But these broad examples are still the exception to the rules. Most companies still don’t realize that they need to be in the space, engaging with not only customers but possible customers.

I met one gentleman this weekend who owns a construction business but is an English major. He decided he would start writing DIY and home improvement stories in the form of a blog and is making big waves.

I’d say most home improvement companies don’t blog. They probably aren’t on Facebook. Probably not tweeting on Twitter.

There’s a company here in the Baltimore area that has a radio spot. In the radio spot, the owner says he personally goes to every job site every day until a job is done. When that’s the way most companies operate, it’s easy to think there is no time for social media.

Here’s the secret sauce, though, that many are missing. Your customers are behind the walls of social networks and on blogs talking about you somewhere. Trust me. You can’t afford not to be part of the conversation, and there’s no legitimate excuse not to participate.

With the economy the way it is, it is truly a cheap way to market, do public affairs and drum up business. Why wouldn’t you do it?

5 Things Small Businesses Can Do To "Be Green"

The last few years have really seen a push toward making everything “green”. Generally this means supporting efforts and organizations that help the individual offset their “carbon footprint” or the environmental impact they have on planet earth. On the business side, large companies in the past did things like installing systems to make their buildings more energy efficient or improve sustainability. What characterizes a green business is that it is run in such a way as to conserve natural resources, eliminate waste and remain ecologically in balance. So where does that leave small businesses?

Small businesses which comprise up to 97% of the businesses across the United States (Source: SBA) have been kind of left out because it requires large investments that are not really feasible. In support of “Green Week” here at Technosailor, we have taken a look at different ways small businesses, even a one-person shop, can “be green” while not negatively impacting their bottom line. We have come up with five simple things that businesses can do to “Be Green”.

Promote Telework at least one day a week

During these hot summer days, running the A/C in many offices is extremely expensive because of rising fuel prices. As winter will be fast approaching, heating bills will be going up which means you might have to raise prices or not hire someone because you can’t afford it. Keeping the power off and having everyone telework from home or a coffee house at least one day a week can really cut down on the impact employees have on overhead costs. If you are a small firm you are probably utilizing services (e.g. web conferencing, VPN, VoIP) that make everything virtual, so having people work remotely might not be a far stretch.

While many offices still need to have people in the office for meetings, smarter scheduling can still keep the “Water Cooler” environment that all business need in some way. A good way to start is to have it come from the top down as a mandate that Monday or Friday as work remotely day. Tell everyone that power and AC/Heating will be shut off that day so that they know if they come into the office it isn’t going to be a comfortable ice box with everyone around. As more people get into the routine you will be surprised how fast you could take this to two or three days a week and really keep energy costs low.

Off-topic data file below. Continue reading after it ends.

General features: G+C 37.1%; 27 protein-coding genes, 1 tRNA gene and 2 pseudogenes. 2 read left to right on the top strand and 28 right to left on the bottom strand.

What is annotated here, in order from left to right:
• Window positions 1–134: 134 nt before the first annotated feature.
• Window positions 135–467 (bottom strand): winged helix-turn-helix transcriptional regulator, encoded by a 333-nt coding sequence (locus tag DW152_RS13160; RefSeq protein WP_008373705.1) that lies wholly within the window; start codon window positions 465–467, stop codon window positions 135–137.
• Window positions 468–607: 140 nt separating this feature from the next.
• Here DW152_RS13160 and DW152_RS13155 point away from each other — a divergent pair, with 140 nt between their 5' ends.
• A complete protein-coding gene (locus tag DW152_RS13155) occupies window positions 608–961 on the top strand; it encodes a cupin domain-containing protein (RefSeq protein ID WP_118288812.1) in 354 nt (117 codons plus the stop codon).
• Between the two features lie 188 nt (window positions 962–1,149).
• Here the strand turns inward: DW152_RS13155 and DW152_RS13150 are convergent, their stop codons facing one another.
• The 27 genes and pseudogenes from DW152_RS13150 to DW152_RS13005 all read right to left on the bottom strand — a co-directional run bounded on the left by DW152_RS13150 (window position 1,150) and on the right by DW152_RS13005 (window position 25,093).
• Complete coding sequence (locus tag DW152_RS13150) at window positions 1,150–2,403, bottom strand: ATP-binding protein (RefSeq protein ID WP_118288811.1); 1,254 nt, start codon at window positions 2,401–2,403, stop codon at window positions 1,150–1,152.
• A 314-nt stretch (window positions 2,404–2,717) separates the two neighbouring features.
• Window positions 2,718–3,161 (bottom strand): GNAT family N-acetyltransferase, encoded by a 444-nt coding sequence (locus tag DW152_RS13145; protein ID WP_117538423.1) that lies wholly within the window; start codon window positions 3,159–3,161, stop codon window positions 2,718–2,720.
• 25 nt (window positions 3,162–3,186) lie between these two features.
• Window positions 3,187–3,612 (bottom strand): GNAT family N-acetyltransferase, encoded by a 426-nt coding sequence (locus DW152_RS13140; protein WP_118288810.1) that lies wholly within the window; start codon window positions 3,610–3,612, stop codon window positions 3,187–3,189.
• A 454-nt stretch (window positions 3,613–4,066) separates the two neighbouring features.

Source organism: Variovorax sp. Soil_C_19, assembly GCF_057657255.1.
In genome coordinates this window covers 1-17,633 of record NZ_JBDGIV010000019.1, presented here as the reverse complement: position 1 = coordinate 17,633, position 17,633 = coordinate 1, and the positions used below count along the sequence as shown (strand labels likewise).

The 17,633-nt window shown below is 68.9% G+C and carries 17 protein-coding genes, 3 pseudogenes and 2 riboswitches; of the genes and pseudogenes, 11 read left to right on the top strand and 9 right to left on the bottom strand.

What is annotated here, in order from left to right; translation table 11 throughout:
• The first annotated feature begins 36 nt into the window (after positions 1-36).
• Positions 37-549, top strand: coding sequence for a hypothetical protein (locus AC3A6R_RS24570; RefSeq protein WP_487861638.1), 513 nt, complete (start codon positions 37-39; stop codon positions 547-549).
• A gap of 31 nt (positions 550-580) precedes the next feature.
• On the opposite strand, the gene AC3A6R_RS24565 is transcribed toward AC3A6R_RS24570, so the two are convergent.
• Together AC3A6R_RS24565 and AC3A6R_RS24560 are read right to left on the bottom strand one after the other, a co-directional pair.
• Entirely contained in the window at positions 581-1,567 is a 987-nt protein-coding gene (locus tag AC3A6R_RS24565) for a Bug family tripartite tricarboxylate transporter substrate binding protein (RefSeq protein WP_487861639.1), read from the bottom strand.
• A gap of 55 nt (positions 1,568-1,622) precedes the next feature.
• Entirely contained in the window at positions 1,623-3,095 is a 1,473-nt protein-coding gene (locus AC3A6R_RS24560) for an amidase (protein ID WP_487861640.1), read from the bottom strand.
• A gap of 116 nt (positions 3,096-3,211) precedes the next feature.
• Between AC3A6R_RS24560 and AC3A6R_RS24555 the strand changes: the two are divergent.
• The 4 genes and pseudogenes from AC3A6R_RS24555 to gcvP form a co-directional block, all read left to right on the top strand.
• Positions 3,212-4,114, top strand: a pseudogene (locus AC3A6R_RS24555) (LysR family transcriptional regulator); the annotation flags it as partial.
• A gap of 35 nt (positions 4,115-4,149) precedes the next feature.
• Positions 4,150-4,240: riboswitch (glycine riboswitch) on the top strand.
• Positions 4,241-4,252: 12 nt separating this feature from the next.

Offer mass transit voucher/reimbursement program

Living here in the DC area there is a pretty good mass transit system with the Metro. They have a program called SmartBenefits where you can actually load their Metro Cards with a certain dollar value. This can also be done as a pre-tax benefit and you could reimburse the employee because they have the incentive to use mass transit instead of their car.

Offer incentives to be eco-friendly even outside of their job

Now metro and buses are not everywhere and not everyone lives right near easy access mass transit, so people must use their car. In this case, many companies have begun to offer a subsidy for using a hyrid vehicle. For example, Livingston Communications CEO, Geoff Livingston offers his employees a $1000 subsidy toward buying a hybrid vehicle.

Recycle Office Equipment

If you have operated your business for any length of time you probably have office equipment that is collecting dust and if simply thrown away would hurt the environment. There is a great site, called UsedComputer.com, that has all the resources on where to take your electronics. Officefurniture.org has a list of resources on what to do with old printer toner and office furniture that can found here.

Buy Green

This is the way to support other businesses that are going green and in a way motivates others if it becomes a preference by many companies as part of their vendor selection process. SmallBizTrends.com refers to two studies done on the impact of whether people care to “Buy Green”. They found:

A recent survey by Landor Associates suggests that the majority (58%) of consumers do not care whether a business is green. According to the survey, that still leaves 42% who are interested to some degree in the environment.

Another set of market research “” more extensive “” was done by the Natural Marketing Institute for LOHAS. LOHAS stands for consumers with Lifestyles of Health and Sustainability. The LOHAS research found that 23% of the U.S. adult population is “œclassified as a LOHAS consumer, meaning that they have a profound sense of environmental and social responsibility.” These are the people most likely to buy green products.

Twenty-three percent of the U.S. adult population is no shabby number “” it exceeds 50 million people. So obviously a decent-sized market exists.

Good examples of this are buying biodegradable office supplies or looking for companies that incorporate green behavior as a part of their production/manufacturing process.